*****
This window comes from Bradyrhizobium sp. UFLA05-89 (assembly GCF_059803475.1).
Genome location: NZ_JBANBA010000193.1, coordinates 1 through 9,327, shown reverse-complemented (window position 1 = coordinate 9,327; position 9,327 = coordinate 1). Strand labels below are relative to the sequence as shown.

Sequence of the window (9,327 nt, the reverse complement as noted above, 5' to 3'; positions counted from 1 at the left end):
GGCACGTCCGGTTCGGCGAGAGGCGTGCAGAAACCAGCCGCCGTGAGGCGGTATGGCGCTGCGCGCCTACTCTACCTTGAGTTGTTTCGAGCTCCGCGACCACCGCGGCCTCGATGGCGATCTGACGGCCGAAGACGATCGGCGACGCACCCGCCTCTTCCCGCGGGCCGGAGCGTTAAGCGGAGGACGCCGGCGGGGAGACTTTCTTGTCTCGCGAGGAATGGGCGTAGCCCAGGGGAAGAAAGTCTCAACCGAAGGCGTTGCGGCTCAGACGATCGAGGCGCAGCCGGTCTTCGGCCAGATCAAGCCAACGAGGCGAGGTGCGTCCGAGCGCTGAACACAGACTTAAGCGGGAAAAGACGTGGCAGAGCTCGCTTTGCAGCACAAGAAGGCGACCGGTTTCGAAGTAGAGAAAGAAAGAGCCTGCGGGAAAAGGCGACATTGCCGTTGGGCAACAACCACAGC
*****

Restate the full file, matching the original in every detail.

This window comes from Bradyrhizobium sp. UFLA05-89 (assembly GCF_059803475.1).
Genome location: NZ_JBANBA010000193.1, coordinates 1 through 9,327, shown reverse-complemented (window position 1 = coordinate 9,327; position 9,327 = coordinate 1). Strand labels below are relative to the sequence as shown.

Sequence of the window (9,327 nt, the reverse complement as noted above, 5' to 3'; positions counted from 1 at the left end):
GGCACGTCCGGTTCGGCGAGAGGCGTGCAGAAACCAGCCGCCGTGAGGCGGTATGGCGCTGCGCGCCTACTCTACCTTGAGTTGTTTCGAGCTCCGCGACCACCGCGGCCTCGATGGCGATCTGACGGCCGAAGACGATCGGCGACGCACCCGCCTCTTCCCGCGGGCCGGAGCGTTAAGCGGAGGACGCCGGCGGGGAGACTTTCTTGTCTCGCGAGGAATGGGCGTAGCCCAGGGGAAGAAAGTCTCAACCGAAGGCGTTGCGGCTCAGACGATCGAGGCGCAGCCGGTCTTCGGCCAGATCAAGCCAACGAGGCGAGGTGCGTCCGAGCGCTGAACACAGACTTAAGCGGGAAAAGACGTGGCAGAGCTCGCTTTGCAGCACAAGAAGGCGACCGGTTTCGAAGTAGAGAAAGAAAGAGCCTGCGGGAAAAGGCGACATTGCCGTTGGGCAACAACCACAGC